Guinea Declares Ebola Outbreak : NPR

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In a photo of Guinea’s previous Ebola outbreak, medical workers clean their protective suits in Conakry, Guinea in March 2015. The Guinean authorities declared a new Ebola outbreak on Sunday. Cellou Binani / AFP via Getty Images Hide caption

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Cellou Binani / AFP via Getty Images

In a photo of Guinea’s previous Ebola outbreak, medical workers clean their protective suits in Conakry, Guinea in March 2015. The Guinean authorities declared a new Ebola outbreak on Sunday.

Cellou Binani / AFP via Getty Images

Five years after it was declared Ebola-free, Guinea officials declared an outbreak on Sunday after at least three people had died from the Ebola virus in recent weeks. It was confirmed that four other people were infected.

Health officials have attributed this latest outbreak to a funeral in early February for a nurse from a rural health facility. Six people who attended the funeral reported Ebola-like symptoms; two died later. The other four were hospitalized.

In a statement posted on Facebook, the Guinean health minister said officials plan to isolate all suspected cases, start contact tracing, and work to get doses of the Ebola vaccine from the World Health Organization.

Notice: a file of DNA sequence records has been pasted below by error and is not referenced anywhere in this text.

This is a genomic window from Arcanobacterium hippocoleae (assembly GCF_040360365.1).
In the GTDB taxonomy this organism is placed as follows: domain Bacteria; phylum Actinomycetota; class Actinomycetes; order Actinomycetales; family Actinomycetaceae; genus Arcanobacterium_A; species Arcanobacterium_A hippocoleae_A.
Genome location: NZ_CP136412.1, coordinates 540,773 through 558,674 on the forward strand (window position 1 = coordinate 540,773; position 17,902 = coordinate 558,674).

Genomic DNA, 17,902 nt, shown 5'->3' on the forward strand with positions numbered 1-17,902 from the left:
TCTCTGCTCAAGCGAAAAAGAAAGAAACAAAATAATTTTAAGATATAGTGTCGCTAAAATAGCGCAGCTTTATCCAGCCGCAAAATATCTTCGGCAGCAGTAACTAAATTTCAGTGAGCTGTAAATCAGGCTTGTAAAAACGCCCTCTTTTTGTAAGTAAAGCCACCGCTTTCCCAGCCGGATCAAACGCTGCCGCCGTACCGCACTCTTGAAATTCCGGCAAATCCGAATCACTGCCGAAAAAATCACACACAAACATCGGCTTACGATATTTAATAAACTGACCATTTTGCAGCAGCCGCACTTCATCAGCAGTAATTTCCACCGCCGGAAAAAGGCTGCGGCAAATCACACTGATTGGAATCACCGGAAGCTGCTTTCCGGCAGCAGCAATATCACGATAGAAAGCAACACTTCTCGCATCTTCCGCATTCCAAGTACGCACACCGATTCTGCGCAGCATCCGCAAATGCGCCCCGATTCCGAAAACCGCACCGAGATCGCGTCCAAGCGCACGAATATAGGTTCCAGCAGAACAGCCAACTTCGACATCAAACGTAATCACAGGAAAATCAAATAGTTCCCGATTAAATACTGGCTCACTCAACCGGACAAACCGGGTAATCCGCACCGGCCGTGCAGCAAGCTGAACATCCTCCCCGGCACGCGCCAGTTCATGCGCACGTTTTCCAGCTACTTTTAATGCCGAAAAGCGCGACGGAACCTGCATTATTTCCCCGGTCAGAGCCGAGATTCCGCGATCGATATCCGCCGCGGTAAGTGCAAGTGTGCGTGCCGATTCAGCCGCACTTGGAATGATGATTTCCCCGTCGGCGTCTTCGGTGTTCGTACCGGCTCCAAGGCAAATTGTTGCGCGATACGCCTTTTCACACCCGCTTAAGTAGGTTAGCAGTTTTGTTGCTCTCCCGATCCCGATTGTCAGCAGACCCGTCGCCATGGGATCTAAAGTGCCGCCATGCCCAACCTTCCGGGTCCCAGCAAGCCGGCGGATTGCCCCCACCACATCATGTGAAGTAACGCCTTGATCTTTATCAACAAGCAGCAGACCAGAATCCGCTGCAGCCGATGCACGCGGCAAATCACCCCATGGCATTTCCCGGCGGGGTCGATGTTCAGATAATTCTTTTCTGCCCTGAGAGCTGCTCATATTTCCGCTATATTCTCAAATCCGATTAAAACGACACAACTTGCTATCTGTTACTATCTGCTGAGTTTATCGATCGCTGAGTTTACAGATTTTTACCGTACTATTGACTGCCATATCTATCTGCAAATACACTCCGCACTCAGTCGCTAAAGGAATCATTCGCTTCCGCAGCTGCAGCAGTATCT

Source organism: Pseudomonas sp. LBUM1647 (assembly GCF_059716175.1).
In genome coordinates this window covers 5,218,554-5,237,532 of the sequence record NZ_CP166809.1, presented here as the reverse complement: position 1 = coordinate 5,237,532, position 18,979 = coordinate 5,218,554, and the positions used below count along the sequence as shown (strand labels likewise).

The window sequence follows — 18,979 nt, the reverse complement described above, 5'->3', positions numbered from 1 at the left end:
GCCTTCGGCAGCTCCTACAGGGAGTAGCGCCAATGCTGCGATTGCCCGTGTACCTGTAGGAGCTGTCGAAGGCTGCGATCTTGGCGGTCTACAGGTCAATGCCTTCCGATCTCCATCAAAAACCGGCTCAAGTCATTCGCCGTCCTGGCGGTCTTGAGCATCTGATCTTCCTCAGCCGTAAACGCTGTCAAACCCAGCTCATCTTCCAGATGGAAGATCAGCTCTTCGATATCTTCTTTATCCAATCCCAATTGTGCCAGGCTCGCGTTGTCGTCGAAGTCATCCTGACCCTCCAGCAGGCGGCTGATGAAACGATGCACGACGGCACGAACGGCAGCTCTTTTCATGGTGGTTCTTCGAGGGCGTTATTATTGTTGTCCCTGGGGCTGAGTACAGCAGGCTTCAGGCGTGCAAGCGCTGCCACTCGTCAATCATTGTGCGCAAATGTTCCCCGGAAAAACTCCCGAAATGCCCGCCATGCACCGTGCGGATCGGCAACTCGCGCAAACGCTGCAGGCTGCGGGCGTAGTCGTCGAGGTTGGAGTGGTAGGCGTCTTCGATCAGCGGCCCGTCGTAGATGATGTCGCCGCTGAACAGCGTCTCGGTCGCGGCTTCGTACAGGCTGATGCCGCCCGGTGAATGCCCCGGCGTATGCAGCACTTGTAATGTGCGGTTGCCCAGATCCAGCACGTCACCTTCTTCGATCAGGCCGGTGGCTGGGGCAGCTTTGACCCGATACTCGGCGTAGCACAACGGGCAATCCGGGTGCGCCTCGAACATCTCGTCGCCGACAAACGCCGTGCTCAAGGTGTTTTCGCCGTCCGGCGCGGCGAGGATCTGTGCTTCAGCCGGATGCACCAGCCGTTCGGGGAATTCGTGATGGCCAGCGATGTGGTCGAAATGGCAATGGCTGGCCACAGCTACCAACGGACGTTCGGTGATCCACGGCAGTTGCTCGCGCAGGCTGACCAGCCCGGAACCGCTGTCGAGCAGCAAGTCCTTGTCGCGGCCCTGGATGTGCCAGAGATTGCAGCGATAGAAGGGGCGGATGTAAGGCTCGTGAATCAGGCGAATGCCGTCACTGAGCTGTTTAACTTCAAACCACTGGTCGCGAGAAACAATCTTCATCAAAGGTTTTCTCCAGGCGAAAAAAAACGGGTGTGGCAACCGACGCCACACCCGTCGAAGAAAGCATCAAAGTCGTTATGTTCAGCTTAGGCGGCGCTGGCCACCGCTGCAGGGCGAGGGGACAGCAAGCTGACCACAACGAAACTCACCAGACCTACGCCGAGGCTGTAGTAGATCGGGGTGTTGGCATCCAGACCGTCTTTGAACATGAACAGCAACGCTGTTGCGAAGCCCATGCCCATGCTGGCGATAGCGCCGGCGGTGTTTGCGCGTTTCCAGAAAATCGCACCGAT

“The government assures people that all measures are being taken to contain this epidemic as soon as possible,” said Rémy Lamah, calling on Guinean citizens to report any Ebola symptoms to officials.

WHO employees are already on site and help set up testing and treatment facilities, according to the organization. With the epicenter of the outbreak in a rural community near the border, WHO is also working with health authorities in neighboring Liberia and Sierra Leone to look for evidence of cases there.

WHO officials are optimistic that Guinean health workers have developed expertise in fighting the disease – not only since their country’s last outbreak, but also because they helped control a similar outbreak in the Democratic Republic of the Congo.

Why is Guinea's Ebola outbreak so unusual?

Guinea, Sierra Leone and Liberia were the main countries affected by the world’s worst Ebola outbreak from 2014 to 2016. After an 18-month-old man was likely infected by bats in December 2013, the virus spread across Guinea and neighboring countries. Ultimately, according to the Centers for Disease Control and Prevention, more than 28,000 people were infected, of whom over 11,000 died.

The news of the outbreak comes just days after reports of two Ebola deaths in the Democratic Republic of the Congo, in which more than 2,200 people died in a separate Ebola outbreak between 2018 and 2020.